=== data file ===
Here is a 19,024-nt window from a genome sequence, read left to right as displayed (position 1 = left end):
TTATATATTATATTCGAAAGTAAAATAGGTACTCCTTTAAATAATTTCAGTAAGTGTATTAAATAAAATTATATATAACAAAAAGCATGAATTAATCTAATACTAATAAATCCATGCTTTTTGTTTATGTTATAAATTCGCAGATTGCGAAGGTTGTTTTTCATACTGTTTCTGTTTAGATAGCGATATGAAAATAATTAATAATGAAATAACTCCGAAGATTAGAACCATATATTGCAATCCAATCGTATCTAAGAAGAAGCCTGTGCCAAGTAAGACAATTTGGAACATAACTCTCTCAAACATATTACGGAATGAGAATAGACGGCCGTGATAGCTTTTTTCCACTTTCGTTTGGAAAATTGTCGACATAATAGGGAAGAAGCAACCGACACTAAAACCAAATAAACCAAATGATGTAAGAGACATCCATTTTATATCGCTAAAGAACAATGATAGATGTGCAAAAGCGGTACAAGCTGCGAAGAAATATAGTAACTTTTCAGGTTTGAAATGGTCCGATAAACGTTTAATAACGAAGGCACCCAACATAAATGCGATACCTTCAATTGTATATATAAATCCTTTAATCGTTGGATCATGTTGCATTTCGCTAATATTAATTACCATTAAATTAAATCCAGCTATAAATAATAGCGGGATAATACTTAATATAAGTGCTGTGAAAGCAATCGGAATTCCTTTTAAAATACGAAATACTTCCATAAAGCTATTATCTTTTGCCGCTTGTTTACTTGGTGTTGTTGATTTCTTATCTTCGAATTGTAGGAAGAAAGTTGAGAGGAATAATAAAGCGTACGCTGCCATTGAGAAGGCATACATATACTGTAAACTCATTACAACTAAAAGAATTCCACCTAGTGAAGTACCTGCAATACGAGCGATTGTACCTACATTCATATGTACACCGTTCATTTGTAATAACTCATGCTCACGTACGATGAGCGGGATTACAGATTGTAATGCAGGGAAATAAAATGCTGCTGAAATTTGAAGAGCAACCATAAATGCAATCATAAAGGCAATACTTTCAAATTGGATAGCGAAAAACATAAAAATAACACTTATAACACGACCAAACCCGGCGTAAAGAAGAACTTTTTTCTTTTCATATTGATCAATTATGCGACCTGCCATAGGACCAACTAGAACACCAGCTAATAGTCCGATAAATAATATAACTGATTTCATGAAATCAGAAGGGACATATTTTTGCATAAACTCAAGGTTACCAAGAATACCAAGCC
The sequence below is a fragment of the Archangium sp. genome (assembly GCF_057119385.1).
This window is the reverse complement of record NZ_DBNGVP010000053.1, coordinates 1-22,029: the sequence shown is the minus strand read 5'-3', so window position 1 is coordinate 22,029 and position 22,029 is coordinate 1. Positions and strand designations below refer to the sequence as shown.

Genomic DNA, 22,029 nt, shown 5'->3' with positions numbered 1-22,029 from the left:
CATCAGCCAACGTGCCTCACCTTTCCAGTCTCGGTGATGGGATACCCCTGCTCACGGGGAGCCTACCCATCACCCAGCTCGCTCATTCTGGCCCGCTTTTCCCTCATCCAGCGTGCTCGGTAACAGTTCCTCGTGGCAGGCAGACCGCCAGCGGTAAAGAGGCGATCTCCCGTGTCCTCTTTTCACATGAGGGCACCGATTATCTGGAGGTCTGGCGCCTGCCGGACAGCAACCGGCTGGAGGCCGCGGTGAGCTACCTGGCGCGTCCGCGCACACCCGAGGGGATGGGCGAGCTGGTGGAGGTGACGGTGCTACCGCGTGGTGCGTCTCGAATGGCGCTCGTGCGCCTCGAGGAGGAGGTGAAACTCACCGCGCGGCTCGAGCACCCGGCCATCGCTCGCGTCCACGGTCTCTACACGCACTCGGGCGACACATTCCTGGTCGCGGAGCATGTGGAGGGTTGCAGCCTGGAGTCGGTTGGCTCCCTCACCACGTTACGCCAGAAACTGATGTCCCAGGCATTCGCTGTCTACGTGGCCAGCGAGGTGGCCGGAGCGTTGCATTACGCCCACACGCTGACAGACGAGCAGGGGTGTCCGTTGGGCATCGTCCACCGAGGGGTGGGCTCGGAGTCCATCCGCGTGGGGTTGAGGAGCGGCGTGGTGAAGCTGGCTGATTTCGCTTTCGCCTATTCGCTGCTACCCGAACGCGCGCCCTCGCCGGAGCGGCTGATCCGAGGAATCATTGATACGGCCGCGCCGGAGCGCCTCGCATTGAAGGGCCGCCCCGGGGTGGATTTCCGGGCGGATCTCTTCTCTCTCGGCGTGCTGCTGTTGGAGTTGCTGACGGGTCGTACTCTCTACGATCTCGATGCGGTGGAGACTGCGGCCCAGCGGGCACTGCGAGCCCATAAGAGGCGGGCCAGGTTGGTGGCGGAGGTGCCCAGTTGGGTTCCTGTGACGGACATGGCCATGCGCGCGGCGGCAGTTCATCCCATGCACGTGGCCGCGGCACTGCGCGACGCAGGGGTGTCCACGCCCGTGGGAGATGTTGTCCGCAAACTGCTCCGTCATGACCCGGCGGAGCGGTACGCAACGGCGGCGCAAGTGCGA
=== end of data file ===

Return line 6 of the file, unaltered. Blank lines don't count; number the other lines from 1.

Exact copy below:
CATCAGCCAACGTGCCTCACCTTTCCAGTCTCGGTGATGGGATACCCCTGCTCACGGGGAGCCTACCCATCACCCAGCTCGCTCATTCTGGCCCGCTTTTCCCTCATCCAGCGTGCTCGGTAACAGTTCCTCGTGGCAGGCAGACCGCCAGCGGTAAAGAGGCGATCTCCCGTGTCCTCTTTTCACATGAGGGCACCGATTATCTGGAGGTCTGGCGCCTGCCGGACAGCAACCGGCTGGAGGCCGCGGTGAGCTACCTGGCGCGTCCGCGCACACCCGAGGGGATGGGCGAGCTGGTGGAGGTGACGGTGCTACCGCGTGGTGCGTCTCGAATGGCGCTCGTGCGCCTCGAGGAGGAGGTGAAACTCACCGCGCGGCTCGAGCACCCGGCCATCGCTCGCGTCCACGGTCTCTACACGCACTCGGGCGACACATTCCTGGTCGCGGAGCATGTGGAGGGTTGCAGCCTGGAGTCGGTTGGCTCCCTCACCACGTTACGCCAGAAACTGATGTCCCAGGCATTCGCTGTCTACGTGGCCAGCGAGGTGGCCGGAGCGTTGCATTACGCCCACACGCTGACAGACGAGCAGGGGTGTCCGTTGGGCATCGTCCACCGAGGGGTGGGCTCGGAGTCCATCCGCGTGGGGTTGAGGAGCGGCGTGGTGAAGCTGGCTGATTTCGCTTTCGCCTATTCGCTGCTACCCGAACGCGCGCCCTCGCCGGAGCGGCTGATCCGAGGAATCATTGATACGGCCGCGCCGGAGCGCCTCGCATTGAAGGGCCGCCCCGGGGTGGATTTCCGGGCGGATCTCTTCTCTCTCGGCGTGCTGCTGTTGGAGTTGCTGACGGGTCGTACTCTCTACGATCTCGATGCGGTGGAGACTGCGGCCCAGCGGGCACTGCGAGCCCATAAGAGGCGGGCCAGGTTGGTGGCGGAGGTGCCCAGTTGGGTTCCTGTGACGGACATGGCCATGCGCGCGGCGGCAGTTCATCCCATGCACGTGGCCGCGGCACTGCGCGACGCAGGGGTGTCCACGCCCGTGGGAGATGTTGTCCGCAAACTGCTCCGTCATGACCCGGCGGAGCGGTACGCAACGGCGGCGCAAGTGCGA